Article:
Two years in the making, Black & Decker has recently revealed their controversial new look.
What was wrong with the old Black & Decker?
For a while, Black & Decker has been a struggling brand. In the minds of power tool consumers, Stanley is the beloved consumer brand and DeWalt is the higher end prosumer brand. Although all three brands are owned by the same company (Stanley Black & Decker, Inc.), Black & Decker has suffered due to the strong market position of the other two brands. While Stanley and DeWalt both have set market positions, Black & Decker has been shuffled around like an awkward middle child; for a while it seemed to be aiming to be the discount brand, but its prices were never much lower than Stanley’s and its products weren’t always up to snuff. Lately, Black & Decker’s strategy seems to have been to flood the market with product variations, which began to harm brand consistency, especially across different product lines such as kitchen appliances, which DeWalt and Stanley don’t even compete in.
Does the new Black & Decker fix the problem?
While Black & Decker’s problems are three-fold (Lack of brand consistency, lack of strong brand position, and too many product variations), this rebrand aims to fix two of these. First, by creating a simpler and friendlier new logo, Black & Decker hopes to latch onto consumers who are looking for friendly, easy-to-use products. This should separate them from the more “Tough Guy” approaches of Stanley and DeWalt. Secondly, the simpler look should allow Black & Decker to streamline and simplify its actual product design, so that products are more consistent and iconic across different product lines, thus eliminating the need for endless product variations. Whether the product designs will ultimately stick to this strategy remains to be seen.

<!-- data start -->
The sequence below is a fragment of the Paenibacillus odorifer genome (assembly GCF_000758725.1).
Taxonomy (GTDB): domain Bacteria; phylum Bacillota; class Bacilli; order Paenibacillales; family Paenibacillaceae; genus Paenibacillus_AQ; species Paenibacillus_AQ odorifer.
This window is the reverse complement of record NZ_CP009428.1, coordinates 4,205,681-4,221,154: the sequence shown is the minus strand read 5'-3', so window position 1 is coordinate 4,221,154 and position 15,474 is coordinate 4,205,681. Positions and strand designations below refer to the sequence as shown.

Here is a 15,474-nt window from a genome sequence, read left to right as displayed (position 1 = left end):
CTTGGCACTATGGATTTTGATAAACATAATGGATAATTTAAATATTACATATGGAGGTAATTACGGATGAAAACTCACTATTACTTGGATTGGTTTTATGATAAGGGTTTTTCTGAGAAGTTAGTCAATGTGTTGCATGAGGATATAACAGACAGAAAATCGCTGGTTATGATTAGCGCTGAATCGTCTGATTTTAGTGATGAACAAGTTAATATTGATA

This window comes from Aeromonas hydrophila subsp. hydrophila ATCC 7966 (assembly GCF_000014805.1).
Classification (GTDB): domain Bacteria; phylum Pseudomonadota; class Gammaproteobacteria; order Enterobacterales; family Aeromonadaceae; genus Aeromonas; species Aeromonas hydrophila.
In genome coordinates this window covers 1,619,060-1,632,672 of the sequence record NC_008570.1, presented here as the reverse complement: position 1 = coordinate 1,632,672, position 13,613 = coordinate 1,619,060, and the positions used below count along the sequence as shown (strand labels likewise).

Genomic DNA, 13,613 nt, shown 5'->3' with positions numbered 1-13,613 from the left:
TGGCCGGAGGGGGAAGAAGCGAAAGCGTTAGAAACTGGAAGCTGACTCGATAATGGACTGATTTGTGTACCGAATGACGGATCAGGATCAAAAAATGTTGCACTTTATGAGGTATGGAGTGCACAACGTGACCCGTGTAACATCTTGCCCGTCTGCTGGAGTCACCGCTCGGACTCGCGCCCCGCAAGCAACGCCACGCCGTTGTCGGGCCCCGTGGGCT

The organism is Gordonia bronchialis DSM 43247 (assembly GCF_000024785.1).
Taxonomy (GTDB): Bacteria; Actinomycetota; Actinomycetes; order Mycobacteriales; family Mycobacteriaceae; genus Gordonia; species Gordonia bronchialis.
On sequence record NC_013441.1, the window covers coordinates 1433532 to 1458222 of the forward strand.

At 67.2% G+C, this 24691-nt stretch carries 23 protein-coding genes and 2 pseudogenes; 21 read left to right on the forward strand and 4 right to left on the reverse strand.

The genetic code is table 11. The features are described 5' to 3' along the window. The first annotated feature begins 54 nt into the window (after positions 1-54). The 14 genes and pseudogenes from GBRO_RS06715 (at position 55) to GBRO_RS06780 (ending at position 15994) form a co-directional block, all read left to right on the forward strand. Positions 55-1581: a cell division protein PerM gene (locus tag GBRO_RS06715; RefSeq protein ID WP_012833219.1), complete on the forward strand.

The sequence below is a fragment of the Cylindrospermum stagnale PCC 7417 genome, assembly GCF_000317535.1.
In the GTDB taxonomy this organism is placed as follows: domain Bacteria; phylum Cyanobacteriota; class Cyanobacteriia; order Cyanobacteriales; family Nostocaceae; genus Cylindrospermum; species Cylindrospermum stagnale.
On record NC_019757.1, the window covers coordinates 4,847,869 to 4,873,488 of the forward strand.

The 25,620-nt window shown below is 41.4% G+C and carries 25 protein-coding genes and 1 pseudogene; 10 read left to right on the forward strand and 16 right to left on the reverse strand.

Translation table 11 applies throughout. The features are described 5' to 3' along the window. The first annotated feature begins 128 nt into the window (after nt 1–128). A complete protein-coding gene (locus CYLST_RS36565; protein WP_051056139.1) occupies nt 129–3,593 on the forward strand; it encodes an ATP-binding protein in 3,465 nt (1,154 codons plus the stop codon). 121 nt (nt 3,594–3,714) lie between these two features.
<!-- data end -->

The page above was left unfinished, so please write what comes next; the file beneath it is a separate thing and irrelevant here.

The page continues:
What new problems are introduced?
By abandoning that “Tough Guy” look, Black & Decker are throwing out a tried-and-true recipe for success in the power tool marketplace. Assuming they are aiming for the consumer level with their tools, it could very well pay off, but it’s a risky move that could alienate long time members of their brand community.
Is it an overall improvement?
It’s a risky move, but a definite improvement. Black & Decker now has a solid blueprint to rebuild their brand community upon: a friendly, simple line of consumer power tools and appliances.